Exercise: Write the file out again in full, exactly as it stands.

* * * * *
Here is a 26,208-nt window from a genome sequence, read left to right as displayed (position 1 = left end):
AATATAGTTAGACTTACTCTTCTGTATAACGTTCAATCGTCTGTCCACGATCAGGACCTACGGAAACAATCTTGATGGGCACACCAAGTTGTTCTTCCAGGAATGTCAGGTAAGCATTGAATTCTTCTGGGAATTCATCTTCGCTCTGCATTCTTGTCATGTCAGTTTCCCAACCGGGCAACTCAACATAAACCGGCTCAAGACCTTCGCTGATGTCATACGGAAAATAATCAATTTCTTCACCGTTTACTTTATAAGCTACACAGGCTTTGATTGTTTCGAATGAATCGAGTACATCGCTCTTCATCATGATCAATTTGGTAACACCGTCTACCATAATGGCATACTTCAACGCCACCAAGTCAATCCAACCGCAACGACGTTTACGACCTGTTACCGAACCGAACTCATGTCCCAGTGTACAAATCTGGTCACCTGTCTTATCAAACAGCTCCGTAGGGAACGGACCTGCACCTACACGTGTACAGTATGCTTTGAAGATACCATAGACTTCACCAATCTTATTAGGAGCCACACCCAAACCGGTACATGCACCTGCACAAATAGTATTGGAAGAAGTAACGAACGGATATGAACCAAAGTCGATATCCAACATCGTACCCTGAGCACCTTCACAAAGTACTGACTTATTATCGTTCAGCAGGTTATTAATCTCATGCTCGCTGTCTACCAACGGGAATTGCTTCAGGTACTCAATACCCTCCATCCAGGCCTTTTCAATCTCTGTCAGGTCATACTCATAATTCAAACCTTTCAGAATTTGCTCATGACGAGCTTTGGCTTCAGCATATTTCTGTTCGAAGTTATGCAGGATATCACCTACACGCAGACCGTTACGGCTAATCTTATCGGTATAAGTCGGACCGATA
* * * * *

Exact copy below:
Here is a 26,208-nt window from a genome sequence, read left to right as displayed (position 1 = left end):
AATATAGTTAGACTTACTCTTCTGTATAACGTTCAATCGTCTGTCCACGATCAGGACCTACGGAAACAATCTTGATGGGCACACCAAGTTGTTCTTCCAGGAATGTCAGGTAAGCATTGAATTCTTCTGGGAATTCATCTTCGCTCTGCATTCTTGTCATGTCAGTTTCCCAACCGGGCAACTCAACATAAACCGGCTCAAGACCTTCGCTGATGTCATACGGAAAATAATCAATTTCTTCACCGTTTACTTTATAAGCTACACAGGCTTTGATTGTTTCGAATGAATCGAGTACATCGCTCTTCATCATGATCAATTTGGTAACACCGTCTACCATAATGGCATACTTCAACGCCACCAAGTCAATCCAACCGCAACGACGTTTACGACCTGTTACCGAACCGAACTCATGTCCCAGTGTACAAATCTGGTCACCTGTCTTATCAAACAGCTCCGTAGGGAACGGACCTGCACCTACACGTGTACAGTATGCTTTGAAGATACCATAGACTTCACCAATCTTATTAGGAGCCACACCCAAACCGGTACATGCACCTGCACAAATAGTATTGGAAGAAGTAACGAACGGATATGAACCAAAGTCGATATCCAACATCGTACCCTGAGCACCTTCACAAAGTACTGACTTATTATCGTTCAGCAGGTTATTAATCTCATGCTCGCTGTCTACCAACGGGAATTGCTTCAGGTACTCAATACCCTCCATCCAGGCCTTTTCAATCTCTGTCAGGTCATACTCATAATTCAAACCTTTCAGAATTTGCTCATGACGAGCTTTGGCTTCAGCATATTTCTGTTCGAAGTTATGCAGGATATCACCTACACGCAGACCGTTACGGCTAATCTTATCGGTATAAGTCGGACCGATA